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Aimee Custis Photography via Flickr // CC BY-NC-ND 2.0
Aimee Custis Photography via Flickr // CC BY-NC-ND 2.0

NYC Will Be the Latest City to Host a Ball Pit for Grown-Ups

Aimee Custis Photography via Flickr // CC BY-NC-ND 2.0
Aimee Custis Photography via Flickr // CC BY-NC-ND 2.0

It’s official: ball pits are no longer just the domain of children and fast food mascots. On August 21, JumpIn will be setting up camp in the offices of creative agency Pearlfisher in NYC. The interactive art installation will promote the “transformative powers of play,” and feature a room filled with 81,000 white plastic balls

This isn't the only option for young-spirited adults looking for the ultimate ball pit experience. “The BEACH,” an art installation that mixes experimental architecture with classic summer fun, is on display at the National Building Museum in Washington D.C. until September 7. Dreamt up by the firm Snarkitecture, the exhibit consists of a 10,000-square-foot enclosure filled with nearly 1 million translucent balls and a carpeted deck complete with beach chairs and umbrellas. According to the National Building Museum’s website, visitors can, "'swim' in the ocean, or can spend an afternoon at the ‘shore’s' edge reading a good book, play beach-related activities such as paddleball, grab a refreshing drink at the snack bar, or dangle their feet in the ocean off the pier.”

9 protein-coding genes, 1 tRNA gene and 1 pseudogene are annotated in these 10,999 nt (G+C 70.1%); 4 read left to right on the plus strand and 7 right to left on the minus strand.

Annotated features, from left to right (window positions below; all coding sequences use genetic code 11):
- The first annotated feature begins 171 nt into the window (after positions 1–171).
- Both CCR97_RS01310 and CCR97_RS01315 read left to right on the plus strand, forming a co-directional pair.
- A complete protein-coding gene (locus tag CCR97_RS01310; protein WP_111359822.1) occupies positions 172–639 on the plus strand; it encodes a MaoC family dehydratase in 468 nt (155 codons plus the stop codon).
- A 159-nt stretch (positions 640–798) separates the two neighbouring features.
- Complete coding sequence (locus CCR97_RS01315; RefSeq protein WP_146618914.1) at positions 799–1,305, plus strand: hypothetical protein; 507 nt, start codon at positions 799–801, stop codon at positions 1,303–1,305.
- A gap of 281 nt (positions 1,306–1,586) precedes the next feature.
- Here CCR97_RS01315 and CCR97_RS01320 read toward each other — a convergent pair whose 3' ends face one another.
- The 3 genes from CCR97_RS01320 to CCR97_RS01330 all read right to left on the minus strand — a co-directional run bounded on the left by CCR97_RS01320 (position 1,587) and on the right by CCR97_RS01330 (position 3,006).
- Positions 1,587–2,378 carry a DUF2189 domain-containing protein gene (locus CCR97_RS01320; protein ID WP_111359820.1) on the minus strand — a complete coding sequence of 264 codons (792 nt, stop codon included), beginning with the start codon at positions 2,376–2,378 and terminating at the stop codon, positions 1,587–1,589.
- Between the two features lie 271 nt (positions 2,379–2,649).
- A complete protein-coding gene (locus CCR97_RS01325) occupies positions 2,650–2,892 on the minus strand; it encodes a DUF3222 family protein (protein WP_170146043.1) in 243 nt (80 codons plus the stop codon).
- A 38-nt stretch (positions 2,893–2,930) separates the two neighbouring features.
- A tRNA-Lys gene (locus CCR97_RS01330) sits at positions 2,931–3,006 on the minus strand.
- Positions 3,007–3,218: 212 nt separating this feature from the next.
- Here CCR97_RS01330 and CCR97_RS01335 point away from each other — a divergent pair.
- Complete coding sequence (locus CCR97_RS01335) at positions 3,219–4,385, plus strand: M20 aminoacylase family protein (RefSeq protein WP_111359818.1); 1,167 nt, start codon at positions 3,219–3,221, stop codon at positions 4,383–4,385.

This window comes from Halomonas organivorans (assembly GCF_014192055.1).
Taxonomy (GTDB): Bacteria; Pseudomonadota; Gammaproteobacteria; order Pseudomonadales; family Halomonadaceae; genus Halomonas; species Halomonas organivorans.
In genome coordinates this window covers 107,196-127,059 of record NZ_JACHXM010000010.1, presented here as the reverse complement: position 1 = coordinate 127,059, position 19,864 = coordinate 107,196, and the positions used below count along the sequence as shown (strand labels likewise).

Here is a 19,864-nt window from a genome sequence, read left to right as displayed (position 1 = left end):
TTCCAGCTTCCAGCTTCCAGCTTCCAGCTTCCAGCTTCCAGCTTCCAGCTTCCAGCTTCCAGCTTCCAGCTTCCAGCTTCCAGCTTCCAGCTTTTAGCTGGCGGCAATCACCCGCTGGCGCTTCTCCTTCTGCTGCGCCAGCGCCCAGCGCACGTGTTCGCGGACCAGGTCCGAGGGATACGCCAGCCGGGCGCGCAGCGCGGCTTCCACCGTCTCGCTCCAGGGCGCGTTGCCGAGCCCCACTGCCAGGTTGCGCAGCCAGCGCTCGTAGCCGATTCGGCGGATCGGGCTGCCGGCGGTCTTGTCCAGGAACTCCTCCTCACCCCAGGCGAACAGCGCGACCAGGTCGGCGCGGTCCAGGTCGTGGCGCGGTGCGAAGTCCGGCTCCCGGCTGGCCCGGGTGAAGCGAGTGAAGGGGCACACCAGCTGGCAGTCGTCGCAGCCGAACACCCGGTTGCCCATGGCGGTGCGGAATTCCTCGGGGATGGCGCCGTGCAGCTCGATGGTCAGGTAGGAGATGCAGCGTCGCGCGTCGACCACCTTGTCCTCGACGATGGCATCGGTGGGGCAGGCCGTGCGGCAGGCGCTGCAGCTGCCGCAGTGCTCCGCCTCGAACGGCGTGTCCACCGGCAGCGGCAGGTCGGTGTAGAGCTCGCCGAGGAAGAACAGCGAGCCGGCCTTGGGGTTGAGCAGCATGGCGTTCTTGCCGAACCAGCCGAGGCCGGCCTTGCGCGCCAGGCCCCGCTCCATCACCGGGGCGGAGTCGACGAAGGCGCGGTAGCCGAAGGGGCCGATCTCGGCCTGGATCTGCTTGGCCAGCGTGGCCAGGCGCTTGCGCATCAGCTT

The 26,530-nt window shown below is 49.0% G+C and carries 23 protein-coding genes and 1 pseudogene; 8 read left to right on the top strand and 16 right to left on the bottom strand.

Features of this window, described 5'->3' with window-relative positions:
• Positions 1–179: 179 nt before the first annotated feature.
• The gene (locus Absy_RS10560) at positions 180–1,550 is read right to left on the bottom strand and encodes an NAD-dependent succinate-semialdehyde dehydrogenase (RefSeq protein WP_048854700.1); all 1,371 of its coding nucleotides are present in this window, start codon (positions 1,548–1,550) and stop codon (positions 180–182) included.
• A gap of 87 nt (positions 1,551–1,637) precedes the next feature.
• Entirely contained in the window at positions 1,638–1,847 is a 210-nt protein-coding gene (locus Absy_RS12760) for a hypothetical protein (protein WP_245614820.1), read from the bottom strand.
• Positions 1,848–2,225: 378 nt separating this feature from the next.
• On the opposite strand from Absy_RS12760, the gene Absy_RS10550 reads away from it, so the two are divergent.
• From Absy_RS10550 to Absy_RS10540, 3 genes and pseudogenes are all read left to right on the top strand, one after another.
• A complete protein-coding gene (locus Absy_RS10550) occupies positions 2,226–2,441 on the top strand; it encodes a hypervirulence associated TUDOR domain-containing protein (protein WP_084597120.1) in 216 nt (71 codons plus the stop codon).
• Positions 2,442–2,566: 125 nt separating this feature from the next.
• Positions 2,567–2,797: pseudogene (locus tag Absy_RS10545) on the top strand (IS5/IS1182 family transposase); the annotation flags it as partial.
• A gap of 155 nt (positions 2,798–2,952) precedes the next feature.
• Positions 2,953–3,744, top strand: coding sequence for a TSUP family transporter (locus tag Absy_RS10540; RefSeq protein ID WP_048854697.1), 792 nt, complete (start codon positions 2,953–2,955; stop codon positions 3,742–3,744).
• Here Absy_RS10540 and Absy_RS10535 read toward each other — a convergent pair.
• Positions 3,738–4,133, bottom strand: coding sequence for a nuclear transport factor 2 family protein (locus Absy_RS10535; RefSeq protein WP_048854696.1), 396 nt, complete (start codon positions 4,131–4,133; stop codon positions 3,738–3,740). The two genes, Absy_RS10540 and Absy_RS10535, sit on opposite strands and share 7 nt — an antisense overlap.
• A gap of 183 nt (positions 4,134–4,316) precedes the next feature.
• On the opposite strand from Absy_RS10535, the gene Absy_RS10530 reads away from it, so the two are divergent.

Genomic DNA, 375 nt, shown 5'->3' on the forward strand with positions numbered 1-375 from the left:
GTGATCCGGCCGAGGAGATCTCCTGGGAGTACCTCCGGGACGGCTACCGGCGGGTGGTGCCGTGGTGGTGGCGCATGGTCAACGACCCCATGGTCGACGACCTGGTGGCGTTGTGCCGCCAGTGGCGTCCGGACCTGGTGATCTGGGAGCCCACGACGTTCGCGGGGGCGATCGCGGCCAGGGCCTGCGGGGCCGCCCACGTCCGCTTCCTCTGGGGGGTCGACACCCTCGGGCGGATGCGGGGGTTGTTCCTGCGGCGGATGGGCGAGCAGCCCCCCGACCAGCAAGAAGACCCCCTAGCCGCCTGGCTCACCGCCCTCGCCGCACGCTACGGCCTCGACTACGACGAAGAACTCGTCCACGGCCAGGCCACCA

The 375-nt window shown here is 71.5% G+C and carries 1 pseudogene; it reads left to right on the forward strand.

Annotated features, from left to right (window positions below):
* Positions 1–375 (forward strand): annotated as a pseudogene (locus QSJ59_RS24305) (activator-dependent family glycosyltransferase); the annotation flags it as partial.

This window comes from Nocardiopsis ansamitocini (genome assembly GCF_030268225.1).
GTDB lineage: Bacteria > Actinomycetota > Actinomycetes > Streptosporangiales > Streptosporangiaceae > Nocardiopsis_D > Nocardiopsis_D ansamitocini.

The JumpIn ball pit will be open to the public through September 21. Entrance is free with a suggested donation of $5, and for serious fun-seekers there's an option to reserve the room for 30 minutes at a time.

For The BEACH, tickets will be on sale online until August 24; after that they’re available on a first-come first-served basis. As for the fate of those nearly 1 million balls once the installation closes? "We don’t know what will happen to the balls," Snarkitecture co-founder Alex Mustonen told the Washingtonian. "They can be recycled." So seize the chance to dive in now before those plastic balls are turned into something significantly less awesome.

[h/t: CNN, Curbed NY